The intervention of Marin’s driver saves a kitten on Highway 101
Callan Burkhart says she will never forget the Friday she ran to stop traffic from hitting a kitten on Highway 101 in Marin.
Burkhart said she was driving near Lucky Drive on October 22 when she saw a little cat “in the air” in the next lane.
“He landed on all fours like someone had thrown him around and spun him around,” she said.
Burkhart stopped in the emergency lane and ran down the shoulder. She was joined by another woman who had stopped and asked about the kitten.
While scouring the road in search of the animal, Burkhart said in horror he saw a large truck drive past where the kitten was.
“We thought he was dead,” Burkhart said.
Then she spotted the kitten in the middle of the road, with other drivers sneaking around it. Burkhart said she and the other woman waved the drivers over and retrieved the cat from the traffic lane.
Burkhart called a vet emergency line and was ordered to take the cat to Marin Humane, the animal welfare center in Novato.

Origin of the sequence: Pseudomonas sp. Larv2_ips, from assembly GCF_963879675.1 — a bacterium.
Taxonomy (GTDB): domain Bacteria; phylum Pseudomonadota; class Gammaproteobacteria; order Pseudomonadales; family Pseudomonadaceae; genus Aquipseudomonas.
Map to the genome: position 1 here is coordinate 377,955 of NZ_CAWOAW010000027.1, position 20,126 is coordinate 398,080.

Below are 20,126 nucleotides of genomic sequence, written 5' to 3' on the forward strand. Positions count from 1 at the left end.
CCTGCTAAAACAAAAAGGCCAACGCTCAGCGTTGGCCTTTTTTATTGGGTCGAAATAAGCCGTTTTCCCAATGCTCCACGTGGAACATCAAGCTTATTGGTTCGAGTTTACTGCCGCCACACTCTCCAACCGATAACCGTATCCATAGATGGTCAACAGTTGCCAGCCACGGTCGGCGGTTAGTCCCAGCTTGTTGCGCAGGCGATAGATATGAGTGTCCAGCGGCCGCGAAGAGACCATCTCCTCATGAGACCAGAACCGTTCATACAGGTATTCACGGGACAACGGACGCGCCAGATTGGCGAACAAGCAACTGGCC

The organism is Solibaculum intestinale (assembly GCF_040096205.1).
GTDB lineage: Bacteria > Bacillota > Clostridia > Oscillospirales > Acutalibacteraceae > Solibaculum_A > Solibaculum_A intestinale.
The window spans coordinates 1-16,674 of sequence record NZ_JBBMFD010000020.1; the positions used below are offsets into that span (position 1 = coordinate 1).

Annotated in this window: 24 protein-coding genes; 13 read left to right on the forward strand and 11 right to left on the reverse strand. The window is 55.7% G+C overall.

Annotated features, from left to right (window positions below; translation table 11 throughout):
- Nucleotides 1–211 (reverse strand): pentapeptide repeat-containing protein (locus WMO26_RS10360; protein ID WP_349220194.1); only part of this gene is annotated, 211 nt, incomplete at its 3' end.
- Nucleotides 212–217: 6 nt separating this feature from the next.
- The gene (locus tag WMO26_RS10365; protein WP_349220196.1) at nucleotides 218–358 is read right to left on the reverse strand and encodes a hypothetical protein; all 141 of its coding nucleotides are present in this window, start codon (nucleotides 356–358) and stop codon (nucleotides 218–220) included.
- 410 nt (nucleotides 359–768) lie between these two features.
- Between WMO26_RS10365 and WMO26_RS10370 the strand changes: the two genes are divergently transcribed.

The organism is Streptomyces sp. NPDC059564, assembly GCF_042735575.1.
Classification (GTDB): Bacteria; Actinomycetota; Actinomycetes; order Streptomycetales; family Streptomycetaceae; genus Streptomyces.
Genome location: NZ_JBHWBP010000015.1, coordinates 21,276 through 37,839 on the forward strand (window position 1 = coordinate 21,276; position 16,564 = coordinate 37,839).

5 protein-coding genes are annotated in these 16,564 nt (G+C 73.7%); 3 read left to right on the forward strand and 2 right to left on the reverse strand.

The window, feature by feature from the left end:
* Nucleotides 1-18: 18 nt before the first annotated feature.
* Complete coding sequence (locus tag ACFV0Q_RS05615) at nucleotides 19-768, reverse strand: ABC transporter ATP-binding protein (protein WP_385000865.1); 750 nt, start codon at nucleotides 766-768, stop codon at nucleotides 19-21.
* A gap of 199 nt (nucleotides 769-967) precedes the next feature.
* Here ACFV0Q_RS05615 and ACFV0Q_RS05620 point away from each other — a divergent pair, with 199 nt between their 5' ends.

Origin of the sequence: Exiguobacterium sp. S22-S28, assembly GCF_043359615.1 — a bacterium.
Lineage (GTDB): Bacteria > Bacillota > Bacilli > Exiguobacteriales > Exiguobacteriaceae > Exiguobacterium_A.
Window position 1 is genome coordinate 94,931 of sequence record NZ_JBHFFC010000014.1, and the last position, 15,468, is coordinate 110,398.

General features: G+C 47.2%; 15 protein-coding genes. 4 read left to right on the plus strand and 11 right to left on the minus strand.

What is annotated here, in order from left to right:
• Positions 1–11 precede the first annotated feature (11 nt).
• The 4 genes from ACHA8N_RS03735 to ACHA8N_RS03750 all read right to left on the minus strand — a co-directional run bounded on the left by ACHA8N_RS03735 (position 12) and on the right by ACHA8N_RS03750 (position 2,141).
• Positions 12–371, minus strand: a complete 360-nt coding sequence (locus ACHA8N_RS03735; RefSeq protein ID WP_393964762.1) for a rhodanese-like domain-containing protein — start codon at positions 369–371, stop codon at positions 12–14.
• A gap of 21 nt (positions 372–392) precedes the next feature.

Staff found him to be in good health, with an elevated heart rate and no broken bones, said Lisa Bloch, spokesperson for Marin Humane.
Bloch called out Burkhart for a new name for the cat. Burkhart chose the name “Lucky”, inspired by the site of the incident.
Marin Humane provides animal control services through a contract with the county. Bloch said incidents of intentional animal dumping on highways are not common in Marin.
“Dogs and cats sometimes find their way on a freeway when they are afraid,” she said. “We often receive reports of stray animals that people say may have been dumped, but it’s hard to prove that was the case.”
“Unfortunately, in other parts of the Bay Area there are known places for people leaving animals,” she said.
Bloch added: “We don’t want people to stop and exit on the freeway. Although we are happy that the kitten is doing well, we still want people to call CHP.
Burkhart said she has worked in animal rescue for much of her life, including with Marin Humane, No Boundaries Animal Rescue and Marin Friends of Ferals.
Additionally, having lived in Los Angeles for five years, she said she still watches for animals that get dumped on the freeway.
“Obviously. You don’t tell people to go for a run on the freeway,” she said, but added, “I always stop.”
“I was not going not to save this cat,” she said. “I stopped the traffic as safely as possible.”
Thanks to Burkhart, the cat will no longer be a stray cat. Bloch said the cat, which did not have a microchip, was detained for a week. Then he was adopted by an emergency dispatcher who took 911 calls about his near-disaster on Highway 101.